UW-Madison chancellor, alumnus and professor named to national commission
As the American Academy of Arts & Sciences introduces a national commission to encourage research in the humanities and social sciences, the University of Wisconsin–Madison boasts strong representation.
“Knowledge of history, an understanding of civic institutions, the ability to use evidence and to think creatively, an aptitude for cross-cultural communication — these are all vital attributes of a 21st century citizen,” says Rowe, co-chair of the commission.
Formed in response to a bipartisan request from members of Congress (including U.S. Rep. Tom Petri of Wisconsin), the commission recognizes the critical importance of these fields in America’s culture, education and economic competitiveness. The last comprehensive national assessment of the state of the humanities took place in 1980, the report of the Rockefeller Commission on the Humanities.
During the next 18 to 24 months, the commission will draw on past research, data from its own “Humanities Indicators” report and the expertise of the multidisciplinary commission in order to recommend specific steps toward maintaining the United States’ excellence in humanities and social sciences.
A distinguished scholar of German studies, Martin received her Ph.D. in German literature in 1985 from UW–Madison. That same year, she joined Cornell University’s faculty full-time as an assistant professor of German studies and women’s studies. Martin went on to become provost of Cornell from 2000-2008 before joining UW–Madison in September 2008.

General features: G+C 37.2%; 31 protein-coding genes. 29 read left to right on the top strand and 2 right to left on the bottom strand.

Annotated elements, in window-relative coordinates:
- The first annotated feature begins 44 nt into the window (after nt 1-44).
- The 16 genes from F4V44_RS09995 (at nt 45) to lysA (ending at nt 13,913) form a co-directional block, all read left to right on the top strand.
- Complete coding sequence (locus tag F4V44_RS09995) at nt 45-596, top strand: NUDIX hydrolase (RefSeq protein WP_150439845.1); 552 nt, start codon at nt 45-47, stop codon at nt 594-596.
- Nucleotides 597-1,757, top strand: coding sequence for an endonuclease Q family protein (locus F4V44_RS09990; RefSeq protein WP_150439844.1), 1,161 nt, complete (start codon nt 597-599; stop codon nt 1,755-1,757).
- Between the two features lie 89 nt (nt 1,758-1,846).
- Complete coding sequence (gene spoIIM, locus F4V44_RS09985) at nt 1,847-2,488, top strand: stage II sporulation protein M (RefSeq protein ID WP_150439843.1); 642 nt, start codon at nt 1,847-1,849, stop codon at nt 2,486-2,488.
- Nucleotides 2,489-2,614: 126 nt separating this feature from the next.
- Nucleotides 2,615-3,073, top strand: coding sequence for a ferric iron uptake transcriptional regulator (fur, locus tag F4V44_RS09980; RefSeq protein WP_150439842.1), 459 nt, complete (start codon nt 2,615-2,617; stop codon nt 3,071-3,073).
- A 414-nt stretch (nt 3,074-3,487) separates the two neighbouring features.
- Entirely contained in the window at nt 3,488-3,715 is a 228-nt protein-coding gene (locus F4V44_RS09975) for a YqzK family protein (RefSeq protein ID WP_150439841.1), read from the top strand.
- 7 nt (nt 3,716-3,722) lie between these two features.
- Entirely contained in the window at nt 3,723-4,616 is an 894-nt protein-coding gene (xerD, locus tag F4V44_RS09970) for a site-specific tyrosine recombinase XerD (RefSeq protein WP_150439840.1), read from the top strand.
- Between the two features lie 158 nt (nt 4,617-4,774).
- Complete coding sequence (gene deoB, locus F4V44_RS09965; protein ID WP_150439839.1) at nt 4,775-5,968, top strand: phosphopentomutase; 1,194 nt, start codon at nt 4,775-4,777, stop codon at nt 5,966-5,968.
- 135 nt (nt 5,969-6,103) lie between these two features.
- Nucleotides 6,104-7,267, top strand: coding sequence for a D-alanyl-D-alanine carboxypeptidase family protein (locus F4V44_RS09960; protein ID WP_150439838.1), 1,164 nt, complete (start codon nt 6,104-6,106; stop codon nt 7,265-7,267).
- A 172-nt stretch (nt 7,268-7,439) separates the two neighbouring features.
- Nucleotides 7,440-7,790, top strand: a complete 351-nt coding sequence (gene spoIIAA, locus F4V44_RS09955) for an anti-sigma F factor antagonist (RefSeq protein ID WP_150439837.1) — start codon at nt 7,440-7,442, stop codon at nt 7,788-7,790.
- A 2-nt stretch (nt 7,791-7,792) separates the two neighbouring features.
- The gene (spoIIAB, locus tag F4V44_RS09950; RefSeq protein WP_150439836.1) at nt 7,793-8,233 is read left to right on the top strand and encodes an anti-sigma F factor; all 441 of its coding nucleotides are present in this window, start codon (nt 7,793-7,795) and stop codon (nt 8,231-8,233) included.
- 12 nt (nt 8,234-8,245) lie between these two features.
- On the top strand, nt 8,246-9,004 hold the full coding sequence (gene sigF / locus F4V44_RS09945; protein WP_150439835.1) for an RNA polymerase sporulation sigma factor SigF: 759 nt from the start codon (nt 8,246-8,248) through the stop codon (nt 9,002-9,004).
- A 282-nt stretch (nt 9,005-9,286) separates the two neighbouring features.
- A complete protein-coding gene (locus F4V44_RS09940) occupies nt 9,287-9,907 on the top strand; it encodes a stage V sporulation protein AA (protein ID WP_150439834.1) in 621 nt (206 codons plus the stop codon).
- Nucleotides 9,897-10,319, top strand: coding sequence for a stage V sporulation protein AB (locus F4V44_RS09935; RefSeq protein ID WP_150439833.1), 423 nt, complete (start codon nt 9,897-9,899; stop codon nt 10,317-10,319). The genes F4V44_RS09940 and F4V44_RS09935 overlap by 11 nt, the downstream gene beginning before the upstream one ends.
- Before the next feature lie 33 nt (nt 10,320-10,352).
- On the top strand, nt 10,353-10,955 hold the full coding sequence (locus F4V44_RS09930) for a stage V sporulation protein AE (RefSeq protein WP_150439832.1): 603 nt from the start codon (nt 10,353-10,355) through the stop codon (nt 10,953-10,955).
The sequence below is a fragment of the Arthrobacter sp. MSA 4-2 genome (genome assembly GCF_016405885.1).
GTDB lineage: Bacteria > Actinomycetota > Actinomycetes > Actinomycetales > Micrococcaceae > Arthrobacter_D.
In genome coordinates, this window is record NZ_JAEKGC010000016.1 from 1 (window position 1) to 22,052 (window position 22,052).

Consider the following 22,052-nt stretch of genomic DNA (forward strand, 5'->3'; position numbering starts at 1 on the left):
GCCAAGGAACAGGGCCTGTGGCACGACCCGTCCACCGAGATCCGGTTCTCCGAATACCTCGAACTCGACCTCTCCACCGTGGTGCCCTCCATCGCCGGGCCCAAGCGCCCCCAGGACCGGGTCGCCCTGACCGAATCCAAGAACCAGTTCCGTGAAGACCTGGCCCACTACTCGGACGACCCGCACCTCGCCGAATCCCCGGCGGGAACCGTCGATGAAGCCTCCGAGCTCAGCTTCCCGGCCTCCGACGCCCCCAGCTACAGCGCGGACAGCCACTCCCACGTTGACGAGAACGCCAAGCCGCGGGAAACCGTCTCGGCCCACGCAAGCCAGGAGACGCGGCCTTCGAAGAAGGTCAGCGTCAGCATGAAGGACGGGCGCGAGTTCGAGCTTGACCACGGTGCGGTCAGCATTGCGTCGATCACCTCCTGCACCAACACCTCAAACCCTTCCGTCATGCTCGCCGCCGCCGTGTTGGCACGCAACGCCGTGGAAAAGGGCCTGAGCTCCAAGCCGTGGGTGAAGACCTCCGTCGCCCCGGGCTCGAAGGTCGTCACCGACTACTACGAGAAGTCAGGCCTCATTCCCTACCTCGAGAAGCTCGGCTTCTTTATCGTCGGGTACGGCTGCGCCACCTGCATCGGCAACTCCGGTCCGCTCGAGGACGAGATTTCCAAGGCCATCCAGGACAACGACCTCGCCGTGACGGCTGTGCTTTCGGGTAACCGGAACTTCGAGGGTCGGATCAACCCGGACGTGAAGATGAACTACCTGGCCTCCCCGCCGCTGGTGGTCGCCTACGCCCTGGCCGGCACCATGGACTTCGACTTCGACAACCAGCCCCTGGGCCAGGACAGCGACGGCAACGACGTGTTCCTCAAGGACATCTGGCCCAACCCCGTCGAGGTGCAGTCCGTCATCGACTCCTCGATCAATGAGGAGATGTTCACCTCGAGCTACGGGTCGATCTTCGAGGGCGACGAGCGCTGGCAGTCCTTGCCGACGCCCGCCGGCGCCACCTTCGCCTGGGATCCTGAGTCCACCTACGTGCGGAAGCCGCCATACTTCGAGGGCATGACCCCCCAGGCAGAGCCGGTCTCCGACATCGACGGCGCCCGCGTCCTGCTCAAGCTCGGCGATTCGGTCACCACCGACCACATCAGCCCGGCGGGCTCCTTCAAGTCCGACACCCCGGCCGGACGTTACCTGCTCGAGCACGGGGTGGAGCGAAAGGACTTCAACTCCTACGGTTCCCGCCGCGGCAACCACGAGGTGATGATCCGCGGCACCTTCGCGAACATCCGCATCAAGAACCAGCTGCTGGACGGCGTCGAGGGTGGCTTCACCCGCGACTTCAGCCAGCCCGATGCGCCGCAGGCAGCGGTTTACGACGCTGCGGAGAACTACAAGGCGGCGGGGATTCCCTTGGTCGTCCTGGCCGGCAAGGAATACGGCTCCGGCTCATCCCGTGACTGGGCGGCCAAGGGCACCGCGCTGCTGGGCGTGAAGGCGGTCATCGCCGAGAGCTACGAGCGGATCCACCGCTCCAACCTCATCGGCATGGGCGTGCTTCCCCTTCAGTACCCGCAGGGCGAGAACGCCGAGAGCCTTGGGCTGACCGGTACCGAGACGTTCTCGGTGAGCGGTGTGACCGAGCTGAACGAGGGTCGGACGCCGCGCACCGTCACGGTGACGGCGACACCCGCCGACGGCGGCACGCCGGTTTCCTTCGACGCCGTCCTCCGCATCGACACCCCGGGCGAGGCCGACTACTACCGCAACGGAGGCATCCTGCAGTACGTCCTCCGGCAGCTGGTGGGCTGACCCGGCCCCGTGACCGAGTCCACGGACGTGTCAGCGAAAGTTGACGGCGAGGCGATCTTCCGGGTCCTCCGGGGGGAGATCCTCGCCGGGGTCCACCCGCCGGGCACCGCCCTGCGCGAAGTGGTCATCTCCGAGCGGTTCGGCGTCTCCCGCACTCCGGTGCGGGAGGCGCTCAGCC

The chair and CEO of Chicago-based Exelon, one of the nation’s largest electric utilities, Rowe is president of the Wisconsin Alumni Research Foundation Board of Trustees. He received both his undergraduate and law degrees from UW–Madison, and has endowed the John W. & Jeanne M. Rowe Professorship in History.
The director of the Center for Demography of Health and Aging, Hauser has led the Wisconsin Longitudinal Study since 1980. In recent years, he has studied trends and differentials in educational attainment, the role of achievement testing in American society and the measurement of adult literacy. He has pursued connections between social science and social policy through work with the National Research Council.
Members of the commission were chosen from the humanities, sciences, philanthropy, arts and media, business and law. Former UW–Madison Chancellor Donna Shalala, now president of the University of Miami, will also serve.
The 40-member commission also includes the presidents of Cornell, Duke, Harvard, Notre Dame, Stanford and the University of Pennsylvania; the president of the Association of American Universities; former Supreme Court Justice David Souter; artist Chuck Close; actor John Lithgow; directors Ken Burns and George Lucas and musician Emmylou Harris.